Patricia F. Fitzpatrick Dimond Ph.D. Technical Editor of Clinical OMICs President of BioInsight Communications

Scientists are coming up with amazing new uses for DNA origami.

Origami DNA is DNA folded to create two and three dimensional shapes at nanoscale. In laboratories using the technology, originally developed by Paul Rothemund, Ph.D., at Cal Tech, it could eventually prove useful for developing novel molecular sensors for diagnostic devices, molecular drug containers, and/or delivery systems, and to order entire enzymatic reactions. Laboratories are using DNA scaffolding, or more elaborately structured DNA, for a variety of new applications.

Dr. Rothemund developed his simplified “one-pot” method for using numerous short single strands of DNA to direct the folding of a long, single strand of DNA, viral DNA in the original incarnation of the method, into desired shapes in 2006. His relatively simple process, he explained, allowed complexity formerly achievable only by “bottom-up” fabrication, an approach involving rounds of synthesis and purification and requiring days to weeks.

With the method, he produced shapes roughly 100 nm in diameter with a spatial resolution of about 6 nm, assembling six different shapes, such as squares, triangles, and five-pointed stars. “I show that the method not only provides access to structures that approximate the outline of any desired shape, but also enables the creation of structures with arbitrarily shaped holes or surface patterns composed of more than 200 individual pixels,” he said, dubbing the method “scaffolded DNA origami”.

Dr. Rothemund envisioned that an “obvious” application of patterned DNA origami would be the creation of a “nanobreadboard” to which diverse components could be added, such as the attachment of proteins to allow novel biological experiments to model complex protein assemblies.

3D DNA Origami

Scientists have since created multiple variations on Dr. Rothemund’s theme. Last November, investigators led by Wyss Institute faculty member Bryan Wei, Ph.D., reported that they created scaffold-free 3D structures starting with smaller DNA bricks, about 32 bases long, which changes the orientation of every matched-up pair of bricks to a 90 degree angle, giving every two bricks a 3D shape.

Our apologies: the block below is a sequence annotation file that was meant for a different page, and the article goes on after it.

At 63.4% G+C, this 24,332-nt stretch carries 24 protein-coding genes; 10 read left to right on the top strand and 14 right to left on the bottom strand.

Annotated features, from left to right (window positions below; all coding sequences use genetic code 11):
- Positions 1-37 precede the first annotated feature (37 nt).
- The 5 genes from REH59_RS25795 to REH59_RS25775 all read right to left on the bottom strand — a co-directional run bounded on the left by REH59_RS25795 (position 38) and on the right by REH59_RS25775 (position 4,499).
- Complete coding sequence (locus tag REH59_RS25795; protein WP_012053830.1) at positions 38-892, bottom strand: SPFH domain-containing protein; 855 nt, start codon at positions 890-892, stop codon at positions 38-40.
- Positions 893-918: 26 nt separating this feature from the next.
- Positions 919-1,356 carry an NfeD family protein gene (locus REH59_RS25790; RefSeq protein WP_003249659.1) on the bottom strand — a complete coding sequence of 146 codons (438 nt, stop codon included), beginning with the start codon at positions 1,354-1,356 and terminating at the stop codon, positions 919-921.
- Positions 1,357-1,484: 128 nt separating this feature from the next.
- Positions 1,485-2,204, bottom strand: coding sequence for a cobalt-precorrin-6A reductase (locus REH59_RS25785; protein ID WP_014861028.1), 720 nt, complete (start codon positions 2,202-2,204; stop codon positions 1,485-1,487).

Wei’s team focused on using short strands of synthetic DNA (SSTs), avoiding the use of a long scaffolding strand. Each SST is a single short strand that interlocks with another tile if it has a complementary sequence of DNA. If there are no complementary matches, the blocks do not connect. Thus, a specific collection of tiles can assemble itself into predetermined shapes through a series of interlocking local connections.

Dr. Wei told GEN, “The scaffold-free approach liberates us from the long single-strand DNA obtained from viruses. Therefore, the components of our approach are 100% synthetic. Because we are using synthetic strands for the self-assembly, we are not limited by natural nucleic acids. For example, we adopted L-DNA, the mirror structure of natural D-DNA, for self-assembly. In that case, the resulting structure was resistant to DNA degradation and supposed to have limited immunogenicity. These properties are appealing for DNA structures serving as drug delivery vectors.”

Drug Delivery

The research group of Björn Högberg, Ph.D., at the Karolinska Institutet has focused on techniques to bring DNA devices to practical use in medicine.

The Karolinska team uses a long single-stranded DNA molecule or scaffold, and then mixes the scaffold with about 200 short, single-stranded oligonucleotides, or staples. As all of the short-staple oligos hybridize to the long single-stranded scaffold during a slow thermal annealing, nanoscale shapes of all kinds can be produced. After self-assembly of the DNA nanostructures, the exact position of each oligo is known.